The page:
Hope Matters, a collection of poetry from award-winning author Lee Maracle and her daughters Columpa Bobb and Tania Carter, looks at the journey of Indigenous people from colonial beginnings to reconciliation. The collaborative effort documents the personal mother-daughter connection and also the shared song of hope and reconciliation from all Indigenous communities and perspectives.
Maracle is one of Canada's most acclaimed writers. Her books include Bobbi Lee: Indian Rebel, I Am Woman, My Conversations with Canadians and Ravensong. Bobb is a photographer, actor, playwright and poet. Carter is an actor, playwright and poet.
Drolleries is a manifesto for self-realization by way of investigating the nature of romantic relationships, the allure of art and the structures of power — from fallible and transformative angles.
Cassidy McFadzean is a past finalist for the CBC Poetry Prize and The Walrus Poetry Prize. She is also the author of the collection Hacker Packer.
In Re-Origin of Species, Alessandra Naccarato explores her own family history: one that moves from southern Italy to Northern Ontario and includes poverty and addiction. Through it, she weaves an exploration of the natural world and our relationship to it.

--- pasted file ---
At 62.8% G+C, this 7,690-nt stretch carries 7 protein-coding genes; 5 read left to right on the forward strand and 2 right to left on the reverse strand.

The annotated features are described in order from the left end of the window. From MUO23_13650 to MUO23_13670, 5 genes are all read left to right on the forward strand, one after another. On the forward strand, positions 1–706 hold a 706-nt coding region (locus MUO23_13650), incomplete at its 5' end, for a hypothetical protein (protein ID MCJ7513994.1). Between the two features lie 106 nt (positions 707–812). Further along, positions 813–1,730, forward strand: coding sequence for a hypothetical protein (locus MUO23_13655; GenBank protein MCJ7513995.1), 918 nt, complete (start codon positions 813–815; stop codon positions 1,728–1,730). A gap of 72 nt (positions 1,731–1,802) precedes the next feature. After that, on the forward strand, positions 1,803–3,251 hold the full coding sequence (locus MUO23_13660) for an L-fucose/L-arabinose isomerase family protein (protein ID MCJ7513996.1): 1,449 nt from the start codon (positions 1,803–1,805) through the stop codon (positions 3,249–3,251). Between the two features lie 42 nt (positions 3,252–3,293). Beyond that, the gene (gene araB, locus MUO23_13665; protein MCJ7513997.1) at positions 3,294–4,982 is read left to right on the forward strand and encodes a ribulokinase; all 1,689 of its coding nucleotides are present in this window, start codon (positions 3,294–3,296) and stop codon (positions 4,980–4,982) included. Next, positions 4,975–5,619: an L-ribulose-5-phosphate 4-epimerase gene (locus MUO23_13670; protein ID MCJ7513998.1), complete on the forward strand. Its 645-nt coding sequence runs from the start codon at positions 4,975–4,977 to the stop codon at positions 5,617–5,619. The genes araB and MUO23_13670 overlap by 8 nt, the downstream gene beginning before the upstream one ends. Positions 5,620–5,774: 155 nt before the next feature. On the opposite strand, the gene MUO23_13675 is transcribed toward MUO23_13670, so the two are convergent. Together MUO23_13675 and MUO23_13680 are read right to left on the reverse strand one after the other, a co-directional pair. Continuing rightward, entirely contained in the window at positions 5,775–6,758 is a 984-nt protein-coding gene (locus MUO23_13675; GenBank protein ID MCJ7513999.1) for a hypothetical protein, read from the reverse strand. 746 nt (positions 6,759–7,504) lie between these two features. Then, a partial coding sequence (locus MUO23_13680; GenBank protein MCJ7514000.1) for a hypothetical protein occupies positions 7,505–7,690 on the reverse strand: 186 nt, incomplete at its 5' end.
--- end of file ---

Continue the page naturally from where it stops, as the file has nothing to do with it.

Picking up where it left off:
War / Torn looks at parameters of religion and masculinity — weighing in on the nature of identity, belonging and love. Hasan Namir examines his experience with war and violence, along with his LGTBQ identity and his relationship with tenets of Islam.
Twitch Force marks Michael Redhill's first collection of poetry in 18 years. It brings together poems grounded in the satirical and profound. The collection explores topics such as the family construct, the nature of beauty, love, loss and despair.
Armand Garnet Ruffo's Treaty # is an examination of the nature and meaning of a treaty. Ruffo documents his observations of life from an Indigenous perspective, looking at belief systems and the complex, evolving connections and obligations between nation-to-nation, human-to-human and human-to-nature.